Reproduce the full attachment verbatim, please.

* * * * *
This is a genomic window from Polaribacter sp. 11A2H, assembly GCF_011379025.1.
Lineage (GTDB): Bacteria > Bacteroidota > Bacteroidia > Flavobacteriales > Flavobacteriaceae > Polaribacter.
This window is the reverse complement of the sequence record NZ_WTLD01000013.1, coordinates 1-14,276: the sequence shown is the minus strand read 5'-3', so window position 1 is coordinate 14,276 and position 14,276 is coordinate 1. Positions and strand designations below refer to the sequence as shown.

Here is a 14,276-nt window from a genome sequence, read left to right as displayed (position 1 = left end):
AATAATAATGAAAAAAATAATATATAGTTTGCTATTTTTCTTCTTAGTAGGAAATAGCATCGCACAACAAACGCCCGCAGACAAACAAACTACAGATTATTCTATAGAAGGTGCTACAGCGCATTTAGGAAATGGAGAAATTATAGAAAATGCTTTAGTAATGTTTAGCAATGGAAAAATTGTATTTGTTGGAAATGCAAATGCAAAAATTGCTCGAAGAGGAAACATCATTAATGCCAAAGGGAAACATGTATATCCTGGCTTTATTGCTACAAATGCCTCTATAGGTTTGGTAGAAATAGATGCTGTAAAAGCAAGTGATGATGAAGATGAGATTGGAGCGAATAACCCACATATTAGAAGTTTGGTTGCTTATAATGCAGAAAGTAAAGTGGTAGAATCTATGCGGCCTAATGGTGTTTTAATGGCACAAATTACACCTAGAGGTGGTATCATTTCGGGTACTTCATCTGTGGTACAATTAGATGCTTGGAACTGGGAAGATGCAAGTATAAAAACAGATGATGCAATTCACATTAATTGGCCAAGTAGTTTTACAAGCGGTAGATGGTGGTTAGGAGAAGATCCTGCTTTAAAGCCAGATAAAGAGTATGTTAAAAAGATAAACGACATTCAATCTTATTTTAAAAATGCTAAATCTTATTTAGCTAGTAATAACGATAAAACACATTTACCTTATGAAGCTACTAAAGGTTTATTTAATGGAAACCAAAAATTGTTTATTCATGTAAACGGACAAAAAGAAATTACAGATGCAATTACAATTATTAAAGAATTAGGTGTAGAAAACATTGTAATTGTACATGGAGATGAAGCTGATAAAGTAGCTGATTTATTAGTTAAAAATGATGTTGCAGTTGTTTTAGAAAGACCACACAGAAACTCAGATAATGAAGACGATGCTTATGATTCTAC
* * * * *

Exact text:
This is a genomic window from Polaribacter sp. 11A2H, assembly GCF_011379025.1.
Lineage (GTDB): Bacteria > Bacteroidota > Bacteroidia > Flavobacteriales > Flavobacteriaceae > Polaribacter.
This window is the reverse complement of the sequence record NZ_WTLD01000013.1, coordinates 1-14,276: the sequence shown is the minus strand read 5'-3', so window position 1 is coordinate 14,276 and position 14,276 is coordinate 1. Positions and strand designations below refer to the sequence as shown.

Here is a 14,276-nt window from a genome sequence, read left to right as displayed (position 1 = left end):
AATAATAATGAAAAAAATAATATATAGTTTGCTATTTTTCTTCTTAGTAGGAAATAGCATCGCACAACAAACGCCCGCAGACAAACAAACTACAGATTATTCTATAGAAGGTGCTACAGCGCATTTAGGAAATGGAGAAATTATAGAAAATGCTTTAGTAATGTTTAGCAATGGAAAAATTGTATTTGTTGGAAATGCAAATGCAAAAATTGCTCGAAGAGGAAACATCATTAATGCCAAAGGGAAACATGTATATCCTGGCTTTATTGCTACAAATGCCTCTATAGGTTTGGTAGAAATAGATGCTGTAAAAGCAAGTGATGATGAAGATGAGATTGGAGCGAATAACCCACATATTAGAAGTTTGGTTGCTTATAATGCAGAAAGTAAAGTGGTAGAATCTATGCGGCCTAATGGTGTTTTAATGGCACAAATTACACCTAGAGGTGGTATCATTTCGGGTACTTCATCTGTGGTACAATTAGATGCTTGGAACTGGGAAGATGCAAGTATAAAAACAGATGATGCAATTCACATTAATTGGCCAAGTAGTTTTACAAGCGGTAGATGGTGGTTAGGAGAAGATCCTGCTTTAAAGCCAGATAAAGAGTATGTTAAAAAGATAAACGACATTCAATCTTATTTTAAAAATGCTAAATCTTATTTAGCTAGTAATAACGATAAAACACATTTACCTTATGAAGCTACTAAAGGTTTATTTAATGGAAACCAAAAATTGTTTATTCATGTAAACGGACAAAAAGAAATTACAGATGCAATTACAATTATTAAAGAATTAGGTGTAGAAAACATTGTAATTGTACATGGAGATGAAGCTGATAAAGTAGCTGATTTATTAGTTAAAAATGATGTTGCAGTTGTTTTAGAAAGACCACACAGAAACTCAGATAATGAAGACGATGCTTATGATTCTAC